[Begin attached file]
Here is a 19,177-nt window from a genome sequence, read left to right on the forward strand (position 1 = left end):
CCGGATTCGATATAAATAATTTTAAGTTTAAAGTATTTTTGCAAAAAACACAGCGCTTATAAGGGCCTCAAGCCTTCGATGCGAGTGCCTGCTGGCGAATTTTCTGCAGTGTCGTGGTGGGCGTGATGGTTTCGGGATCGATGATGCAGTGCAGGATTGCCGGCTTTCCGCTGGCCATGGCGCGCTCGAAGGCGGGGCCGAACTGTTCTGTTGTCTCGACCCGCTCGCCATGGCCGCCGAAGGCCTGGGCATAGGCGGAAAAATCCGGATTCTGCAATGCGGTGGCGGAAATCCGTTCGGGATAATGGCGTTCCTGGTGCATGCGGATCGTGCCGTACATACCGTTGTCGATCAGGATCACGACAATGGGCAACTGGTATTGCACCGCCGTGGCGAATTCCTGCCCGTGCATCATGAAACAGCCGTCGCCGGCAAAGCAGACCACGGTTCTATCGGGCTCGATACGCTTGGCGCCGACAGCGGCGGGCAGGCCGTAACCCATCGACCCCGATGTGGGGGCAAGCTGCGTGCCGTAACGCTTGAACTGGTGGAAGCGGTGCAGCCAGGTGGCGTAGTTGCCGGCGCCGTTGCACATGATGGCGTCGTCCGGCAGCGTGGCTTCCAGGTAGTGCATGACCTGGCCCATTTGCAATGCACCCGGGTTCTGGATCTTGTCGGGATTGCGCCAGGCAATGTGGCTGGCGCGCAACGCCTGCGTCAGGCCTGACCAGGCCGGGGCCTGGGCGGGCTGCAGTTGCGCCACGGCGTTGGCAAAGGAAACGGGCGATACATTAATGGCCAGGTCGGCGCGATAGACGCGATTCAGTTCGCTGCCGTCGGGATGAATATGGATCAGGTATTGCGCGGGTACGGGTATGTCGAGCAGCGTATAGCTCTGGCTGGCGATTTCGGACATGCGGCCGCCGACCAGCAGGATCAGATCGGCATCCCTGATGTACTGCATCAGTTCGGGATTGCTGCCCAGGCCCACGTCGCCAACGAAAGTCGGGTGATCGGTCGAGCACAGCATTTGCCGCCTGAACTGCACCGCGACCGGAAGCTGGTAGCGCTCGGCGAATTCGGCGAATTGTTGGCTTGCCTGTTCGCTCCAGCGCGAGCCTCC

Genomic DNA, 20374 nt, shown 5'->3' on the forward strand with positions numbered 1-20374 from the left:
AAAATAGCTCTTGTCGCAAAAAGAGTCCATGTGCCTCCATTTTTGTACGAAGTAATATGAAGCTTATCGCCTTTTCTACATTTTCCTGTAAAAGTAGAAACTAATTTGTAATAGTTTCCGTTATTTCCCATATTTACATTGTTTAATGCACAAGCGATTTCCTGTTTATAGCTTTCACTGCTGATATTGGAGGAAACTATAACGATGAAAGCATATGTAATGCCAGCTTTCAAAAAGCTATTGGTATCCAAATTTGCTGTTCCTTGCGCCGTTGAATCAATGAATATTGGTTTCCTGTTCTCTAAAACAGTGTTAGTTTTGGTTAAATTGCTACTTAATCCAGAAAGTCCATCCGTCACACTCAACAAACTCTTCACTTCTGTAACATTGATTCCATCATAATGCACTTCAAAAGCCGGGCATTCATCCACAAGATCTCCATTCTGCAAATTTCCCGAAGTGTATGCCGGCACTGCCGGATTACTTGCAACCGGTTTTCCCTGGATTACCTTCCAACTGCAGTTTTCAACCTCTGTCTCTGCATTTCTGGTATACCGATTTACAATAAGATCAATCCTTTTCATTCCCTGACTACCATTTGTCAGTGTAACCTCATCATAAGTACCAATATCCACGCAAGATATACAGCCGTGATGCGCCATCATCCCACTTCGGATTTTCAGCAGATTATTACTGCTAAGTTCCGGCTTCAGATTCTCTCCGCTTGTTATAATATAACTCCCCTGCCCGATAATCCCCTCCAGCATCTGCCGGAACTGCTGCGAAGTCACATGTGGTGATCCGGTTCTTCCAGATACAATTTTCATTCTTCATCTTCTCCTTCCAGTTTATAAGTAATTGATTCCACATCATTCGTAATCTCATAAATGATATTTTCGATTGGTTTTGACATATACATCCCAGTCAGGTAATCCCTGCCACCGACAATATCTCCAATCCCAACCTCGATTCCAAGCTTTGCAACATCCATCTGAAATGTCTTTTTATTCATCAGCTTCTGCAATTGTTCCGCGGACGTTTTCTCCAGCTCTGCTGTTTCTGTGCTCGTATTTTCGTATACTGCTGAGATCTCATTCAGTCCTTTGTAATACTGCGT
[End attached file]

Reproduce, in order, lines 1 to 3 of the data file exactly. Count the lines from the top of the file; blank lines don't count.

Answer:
Here is a 19,177-nt window from a genome sequence, read left to right on the forward strand (position 1 = left end):
CCGGATTCGATATAAATAATTTTAAGTTTAAAGTATTTTTGCAAAAAACACAGCGCTTATAAGGGCCTCAAGCCTTCGATGCGAGTGCCTGCTGGCGAATTTTCTGCAGTGTCGTGGTGGGCGTGATGGTTTCGGGATCGATGATGCAGTGCAGGATTGCCGGCTTTCCGCTGGCCATGGCGCGCTCGAAGGCGGGGCCGAACTGTTCTGTTGTCTCGACCCGCTCGCCATGGCCGCCGAAGGCCTGGGCATAGGCGGAAAAATCCGGATTCTGCAATGCGGTGGCGGAAATCCGTTCGGGATAATGGCGTTCCTGGTGCATGCGGATCGTGCCGTACATACCGTTGTCGATCAGGATCACGACAATGGGCAACTGGTATTGCACCGCCGTGGCGAATTCCTGCCCGTGCATCATGAAACAGCCGTCGCCGGCAAAGCAGACCACGGTTCTATCGGGCTCGATACGCTTGGCGCCGACAGCGGCGGGCAGGCCGTAACCCATCGACCCCGATGTGGGGGCAAGCTGCGTGCCGTAACGCTTGAACTGGTGGAAGCGGTGCAGCCAGGTGGCGTAGTTGCCGGCGCCGTTGCACATGATGGCGTCGTCCGGCAGCGTGGCTTCCAGGTAGTGCATGACCTGGCCCATTTGCAATGCACCCGGGTTCTGGATCTTGTCGGGATTGCGCCAGGCAATGTGGCTGGCGCGCAACGCCTGCGTCAGGCCTGACCAGGCCGGGGCCTGGGCGGGCTGCAGTTGCGCCACGGCGTTGGCAAAGGAAACGGGCGATACATTAATGGCCAGGTCGGCGCGATAGACGCGATTCAGTTCGCTGCCGTCGGGATGAATATGGATCAGGTATTGCGCGGGTACGGGTATGTCGAGCAGCGTATAGCTCTGGCTGGCGATTTCGGACATGCGGCCGCCGACCAGCAGGATCAGATCGGCATCCCTGATGTACTGCATCAGTTCGGGATTGCTGCCCAGGCCCACGTCGCCAACGAAAGTCGGGTGATCGGTCGAGCACAGCATTTGCCGCCTGAACTGCACCGCGACCGGAAGCTGGTAGCGCTCGGCGAATTCGGCGAATTGTTGGCTTGCCTGTTCGCTCCAGCGCGAGCCTCC

Genomic DNA, 20374 nt, shown 5'->3' on the forward strand with positions numbered 1-20374 from the left: